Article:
Asheville| North Carolina
Our city is on a FAST march toward gentrification and repeating similar histories under different guises (Redlining in the 30’s and Urban Renewal in the 70s). We have 6 plus hotels going up Downtown and a total of 18 in the county. We regularly make top 10 lists as destination site for tourists or great places to live while continuing to disguise ongoing segregation and oppression (see State of Black Asheville, http://www.stateofblackasheville.org/), food insecurity, and housing crisis. And this summer experienced another murder by the APD of a black community member, Jerry Williams.
- Lack of space to gather and grow trust
- The work to build trust is hard and long-term – already poses a challenge when needs are immediate
- Disagreement about what leadership looks like and where it should come from
- Asheville has a large transitory community which can make relationship building difficult. Lack of clarity about motives, concerns about power dynamics, and questions about what kind of commitments someone has to long-term residents often come up and create tension and division.
- No thought out foundation from which to work through disagreements about ideology, strategy, etc.
- No community oversight mechanism to ensure police accountability. Serious tension between police chief and community members.
- Corporate takeover of Pride; continued erasure and marginalization of QTPOC under the guise of “being open and inclusive to everyone”.
- Small groups of motivated, talented people that care about the world tend to coalesce here and do their work separately from others doing similar work. Fractured network of social/environmental justice organizations.
- Centering of white voices and leadership.
- ICE crackdown and the impact on Latinx communities (no freedom of movement b/c of fears of being stopped and detained, having to pack bags to leave quickly if ICE shows up in neighborhood, splitting up of families).
- Heroin overdoses in communities that are not receiving adequate level of harm reduction outreach/support.
- Inhumane conditions in local jail; visitation only happens via video and is limited to 15 minutes; only one free visit is allowed per week, the rest must be paid for. Considering the populations that are disproportionately represented in the carceral system, this is yet another way to both isolate people within the jail, and transfer wealth upwards and out of the community.
- Economic opportunities are scarce outside of service/tourist economy, which bolsters white supremacist/capitalistic interests; i.e., more perceived ‘need’ for policing (crowd control, property protection), and since people want to hold onto a stable job they are lucky enough to get, it de-incentivizes challenging those interests.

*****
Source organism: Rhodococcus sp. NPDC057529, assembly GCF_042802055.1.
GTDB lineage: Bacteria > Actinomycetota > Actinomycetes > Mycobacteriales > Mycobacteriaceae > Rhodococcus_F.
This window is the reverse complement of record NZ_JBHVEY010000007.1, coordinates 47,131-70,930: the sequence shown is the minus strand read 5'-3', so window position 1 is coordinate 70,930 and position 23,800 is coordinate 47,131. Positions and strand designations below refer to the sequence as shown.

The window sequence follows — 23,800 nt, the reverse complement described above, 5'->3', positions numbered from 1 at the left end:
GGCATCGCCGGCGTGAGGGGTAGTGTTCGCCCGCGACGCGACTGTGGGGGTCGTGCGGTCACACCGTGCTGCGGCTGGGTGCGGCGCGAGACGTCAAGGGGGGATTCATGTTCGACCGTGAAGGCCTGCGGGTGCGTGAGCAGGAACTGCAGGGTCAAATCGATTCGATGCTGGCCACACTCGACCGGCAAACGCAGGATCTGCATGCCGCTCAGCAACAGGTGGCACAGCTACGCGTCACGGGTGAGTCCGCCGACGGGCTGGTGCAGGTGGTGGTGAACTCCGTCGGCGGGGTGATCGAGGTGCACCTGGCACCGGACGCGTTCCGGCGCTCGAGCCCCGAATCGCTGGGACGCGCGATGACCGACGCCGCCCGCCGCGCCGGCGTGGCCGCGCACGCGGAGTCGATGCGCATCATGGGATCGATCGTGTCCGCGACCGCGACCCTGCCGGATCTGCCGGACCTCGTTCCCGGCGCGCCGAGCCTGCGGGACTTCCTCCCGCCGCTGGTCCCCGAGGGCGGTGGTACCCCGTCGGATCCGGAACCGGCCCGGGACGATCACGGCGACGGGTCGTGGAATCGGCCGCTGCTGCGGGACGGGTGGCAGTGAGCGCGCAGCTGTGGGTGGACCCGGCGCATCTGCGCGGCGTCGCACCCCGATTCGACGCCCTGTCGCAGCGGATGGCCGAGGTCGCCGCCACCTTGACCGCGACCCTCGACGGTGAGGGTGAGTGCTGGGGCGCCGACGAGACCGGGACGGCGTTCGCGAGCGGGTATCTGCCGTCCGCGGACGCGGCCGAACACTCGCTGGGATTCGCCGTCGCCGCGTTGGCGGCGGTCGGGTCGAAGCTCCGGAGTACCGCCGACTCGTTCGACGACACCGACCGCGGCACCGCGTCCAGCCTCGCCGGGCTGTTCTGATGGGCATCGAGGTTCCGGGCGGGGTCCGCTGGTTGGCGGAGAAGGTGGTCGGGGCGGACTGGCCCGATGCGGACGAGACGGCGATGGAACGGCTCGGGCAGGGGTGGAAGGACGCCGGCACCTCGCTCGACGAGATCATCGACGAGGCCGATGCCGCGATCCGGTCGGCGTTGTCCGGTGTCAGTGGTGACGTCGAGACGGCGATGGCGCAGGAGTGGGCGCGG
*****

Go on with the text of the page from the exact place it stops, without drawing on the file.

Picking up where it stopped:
- Mass displacement of historically Black community, the Burton Street community, due to NCDOT planned I-26 connector.
- People and resources to share information about and foster the creation/growth of more worker-owned cooperatives: classes at Mountain Bizworks about co-op development/business ownership in general (and potentially loans available outside of mainstream banking system), connections to US Federation of Worker Cooperatives, worker-owned businesses in town to use as models/mentors, etc.
- Smaller projects in town that have potential to sprout, grow, serve as models for long term community development: Hood Huggers (Pearson Plan), Date My City, BeLoved Asheville, Firestorm, CoThinkk, Center for Participatory Change, BLM Economic Justice Working Group
- Population of people who consider themselves as committed to a progressive lifestyle but who are largely disengaged and could potentially be strategically mobilized. As a small sized city, finding ways to mobilize a small group of dedicated activists and community members can have a real impact.
- Downtown businesses are also feeling the effects of gentrification and owners (many of whom fit the progressive label above) are nervous — opportunity to organize with them? (Laura)
- Projects like State of Black Asheville and Economic Justice Working Group that are providing empirical evidence through data collection of disparate outcomes/inequality; research community
- Under tapped relationships with UNCA (Center for Diversity Education), Warren Wilson, Lenoir Rhyne
- High concentration of people with the skills and knowledge in holistic healing and community design: plant medicine, homesteading, permaculture, self-sufficiency, sustainable and environmentally sound building, etc.
- Ongoing efforts by groups and individuals to bring in and develop new models in every area of life – education, health care, agriculture, building, governance, business, etc., including alternative currency and gift economy
- Experienced facilitators trained to promote healthy dialogue and collaboration